Ratings of Activities of Daily Living in Nursing Home Residents: Comparison of Self- and Proxy Ratings with Actual Performance and the Impact of Cognitive Status

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Nursing home residents, ADL, Self-reports, Proxy reports, Agreement, Differences

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This study was conducted to examine differences between self- and proxy ratings of activities in daily living (ADL) in nursing home residents and to compare them with actual performance. An impact of cognitive status on these ratings was also determined. Data were obtained from 164 dyads of nursing home residents (self-ratings) and their professional care providers (proxy ratings). Statistical procedures included t tests, intraclass correlations, Pearson’s correlations, analysis of variance (ANOVA) and ROC curves. Paired t test provided evidence that residents in general overestimated their abilities for all ADLs (p < .01 in all cases), but a substantial subset of 54 residents, with mean MMSE of 18, agreed with their care providers. The mean MMSE score of those who overestimated their abilities was 13 (N = 57). The ANOVA revealed that greater rating differences were associated with more severe cognitive impairment (MMSE, F = 9.93, p < .001). Proxy ratings of walking were not significantly different from actual performances (p = .145), while self-ratings overestimated it (p < .001). Although residents in general overestimated their ADL abilities and results of comparison with actual performance indicated that proxies may be closer to the actual status in this population, a considerable number of those with milder cognitive impairment were able to assess their ADLs with reasonable accuracy.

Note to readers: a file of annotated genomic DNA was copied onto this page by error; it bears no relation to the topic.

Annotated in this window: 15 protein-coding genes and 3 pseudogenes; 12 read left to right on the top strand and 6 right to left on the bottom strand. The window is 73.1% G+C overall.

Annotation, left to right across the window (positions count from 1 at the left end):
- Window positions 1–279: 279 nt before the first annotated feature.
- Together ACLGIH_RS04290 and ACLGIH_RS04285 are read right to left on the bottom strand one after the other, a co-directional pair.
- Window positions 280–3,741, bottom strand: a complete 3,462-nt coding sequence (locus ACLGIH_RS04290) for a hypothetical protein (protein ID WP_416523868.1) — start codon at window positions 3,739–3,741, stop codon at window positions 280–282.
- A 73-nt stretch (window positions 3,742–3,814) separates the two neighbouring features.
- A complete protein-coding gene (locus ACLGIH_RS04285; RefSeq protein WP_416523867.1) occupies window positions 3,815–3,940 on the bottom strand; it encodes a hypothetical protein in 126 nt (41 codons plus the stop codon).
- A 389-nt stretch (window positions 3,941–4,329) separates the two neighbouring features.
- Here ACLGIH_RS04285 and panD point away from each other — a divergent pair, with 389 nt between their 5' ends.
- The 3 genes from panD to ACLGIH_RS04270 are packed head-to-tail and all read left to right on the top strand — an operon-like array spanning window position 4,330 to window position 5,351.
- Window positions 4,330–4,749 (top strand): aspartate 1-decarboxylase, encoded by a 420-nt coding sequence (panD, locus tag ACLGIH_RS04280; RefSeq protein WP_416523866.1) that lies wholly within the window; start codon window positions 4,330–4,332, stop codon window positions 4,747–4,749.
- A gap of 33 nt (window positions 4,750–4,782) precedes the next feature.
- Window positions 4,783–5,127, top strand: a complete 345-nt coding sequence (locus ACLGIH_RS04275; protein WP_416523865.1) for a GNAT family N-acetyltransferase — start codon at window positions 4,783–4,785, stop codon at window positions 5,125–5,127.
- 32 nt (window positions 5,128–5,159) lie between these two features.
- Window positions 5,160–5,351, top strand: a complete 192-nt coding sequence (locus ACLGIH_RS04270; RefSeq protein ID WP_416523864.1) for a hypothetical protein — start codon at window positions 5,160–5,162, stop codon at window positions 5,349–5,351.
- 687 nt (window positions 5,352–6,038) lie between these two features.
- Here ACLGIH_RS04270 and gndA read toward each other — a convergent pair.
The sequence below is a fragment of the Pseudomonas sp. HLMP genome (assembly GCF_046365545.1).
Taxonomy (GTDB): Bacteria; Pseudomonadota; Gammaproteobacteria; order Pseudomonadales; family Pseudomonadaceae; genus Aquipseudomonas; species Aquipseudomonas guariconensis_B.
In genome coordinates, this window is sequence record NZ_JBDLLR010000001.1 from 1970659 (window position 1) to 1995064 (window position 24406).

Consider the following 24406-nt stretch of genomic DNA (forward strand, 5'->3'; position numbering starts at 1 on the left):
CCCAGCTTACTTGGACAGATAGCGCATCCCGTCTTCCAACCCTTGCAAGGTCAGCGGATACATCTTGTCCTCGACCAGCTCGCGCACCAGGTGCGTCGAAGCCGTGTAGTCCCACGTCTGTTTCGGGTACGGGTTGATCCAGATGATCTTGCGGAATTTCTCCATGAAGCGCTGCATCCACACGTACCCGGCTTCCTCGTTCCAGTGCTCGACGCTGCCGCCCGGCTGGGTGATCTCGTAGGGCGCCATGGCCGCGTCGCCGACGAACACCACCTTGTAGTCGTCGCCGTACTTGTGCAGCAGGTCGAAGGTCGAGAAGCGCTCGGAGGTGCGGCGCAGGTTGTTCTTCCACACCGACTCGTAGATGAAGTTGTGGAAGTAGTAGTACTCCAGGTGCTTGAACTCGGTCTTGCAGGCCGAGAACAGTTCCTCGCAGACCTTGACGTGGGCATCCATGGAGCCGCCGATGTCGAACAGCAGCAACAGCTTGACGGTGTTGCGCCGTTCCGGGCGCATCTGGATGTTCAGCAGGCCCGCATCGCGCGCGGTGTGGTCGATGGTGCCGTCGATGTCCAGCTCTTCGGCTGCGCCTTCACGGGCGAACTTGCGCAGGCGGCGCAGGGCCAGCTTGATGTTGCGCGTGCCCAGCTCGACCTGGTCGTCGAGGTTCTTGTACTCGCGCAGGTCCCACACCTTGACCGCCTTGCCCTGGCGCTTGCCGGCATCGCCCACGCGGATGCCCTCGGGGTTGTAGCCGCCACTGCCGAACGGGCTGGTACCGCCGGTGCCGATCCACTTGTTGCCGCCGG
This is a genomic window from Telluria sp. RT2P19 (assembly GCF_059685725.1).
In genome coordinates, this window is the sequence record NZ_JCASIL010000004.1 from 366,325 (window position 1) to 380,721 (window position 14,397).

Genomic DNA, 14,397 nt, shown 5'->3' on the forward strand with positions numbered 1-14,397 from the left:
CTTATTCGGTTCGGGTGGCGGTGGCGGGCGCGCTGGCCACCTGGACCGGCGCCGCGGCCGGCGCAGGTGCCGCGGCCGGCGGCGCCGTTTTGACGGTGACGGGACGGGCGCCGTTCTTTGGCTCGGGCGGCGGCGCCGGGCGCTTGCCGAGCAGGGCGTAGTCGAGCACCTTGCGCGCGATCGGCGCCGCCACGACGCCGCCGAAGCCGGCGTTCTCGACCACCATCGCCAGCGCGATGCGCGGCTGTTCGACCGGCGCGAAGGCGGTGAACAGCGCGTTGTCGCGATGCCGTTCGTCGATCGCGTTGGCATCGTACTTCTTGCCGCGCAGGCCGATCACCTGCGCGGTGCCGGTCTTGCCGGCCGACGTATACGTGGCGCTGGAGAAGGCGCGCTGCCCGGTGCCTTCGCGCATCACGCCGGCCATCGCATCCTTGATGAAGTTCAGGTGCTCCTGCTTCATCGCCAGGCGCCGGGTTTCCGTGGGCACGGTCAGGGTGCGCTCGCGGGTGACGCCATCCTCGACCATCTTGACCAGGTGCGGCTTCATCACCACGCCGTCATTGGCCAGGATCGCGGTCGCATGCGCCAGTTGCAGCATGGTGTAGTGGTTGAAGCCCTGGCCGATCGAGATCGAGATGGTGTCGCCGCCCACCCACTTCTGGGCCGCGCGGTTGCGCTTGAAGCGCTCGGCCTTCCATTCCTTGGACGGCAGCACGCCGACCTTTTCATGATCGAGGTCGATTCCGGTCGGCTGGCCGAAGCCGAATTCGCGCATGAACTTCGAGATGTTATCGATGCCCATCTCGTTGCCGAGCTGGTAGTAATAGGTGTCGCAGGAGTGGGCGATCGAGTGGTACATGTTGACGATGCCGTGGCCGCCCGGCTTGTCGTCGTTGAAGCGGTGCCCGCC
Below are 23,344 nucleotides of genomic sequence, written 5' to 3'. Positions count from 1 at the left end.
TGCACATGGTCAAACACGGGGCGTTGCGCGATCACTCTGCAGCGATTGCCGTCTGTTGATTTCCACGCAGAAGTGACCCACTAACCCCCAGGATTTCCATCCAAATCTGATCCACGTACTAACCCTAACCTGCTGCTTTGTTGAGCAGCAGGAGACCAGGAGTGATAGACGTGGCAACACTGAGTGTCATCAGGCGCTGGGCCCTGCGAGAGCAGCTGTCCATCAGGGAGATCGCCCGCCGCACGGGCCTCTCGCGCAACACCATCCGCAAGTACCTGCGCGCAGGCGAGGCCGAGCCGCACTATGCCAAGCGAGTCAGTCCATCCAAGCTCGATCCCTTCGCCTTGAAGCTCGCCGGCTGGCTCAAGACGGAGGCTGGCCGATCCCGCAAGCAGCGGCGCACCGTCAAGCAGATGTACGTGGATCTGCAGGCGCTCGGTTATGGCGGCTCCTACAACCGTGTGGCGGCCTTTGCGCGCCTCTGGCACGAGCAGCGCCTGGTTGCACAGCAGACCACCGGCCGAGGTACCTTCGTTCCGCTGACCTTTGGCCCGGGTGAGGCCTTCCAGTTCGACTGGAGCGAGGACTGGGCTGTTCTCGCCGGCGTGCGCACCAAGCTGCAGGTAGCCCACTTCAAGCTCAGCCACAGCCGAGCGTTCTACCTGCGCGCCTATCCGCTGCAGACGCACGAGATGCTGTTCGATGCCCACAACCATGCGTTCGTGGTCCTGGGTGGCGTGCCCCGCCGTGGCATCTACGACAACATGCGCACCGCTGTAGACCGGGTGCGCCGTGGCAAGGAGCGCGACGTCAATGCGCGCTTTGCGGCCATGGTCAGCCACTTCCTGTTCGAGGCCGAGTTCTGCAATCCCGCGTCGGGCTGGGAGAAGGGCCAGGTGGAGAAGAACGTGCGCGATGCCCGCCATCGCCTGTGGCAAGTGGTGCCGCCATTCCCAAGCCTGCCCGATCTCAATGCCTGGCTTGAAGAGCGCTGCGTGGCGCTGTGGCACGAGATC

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Citation / Publisher Attribution

European Journal of Ageing, v. 15, p. 349-358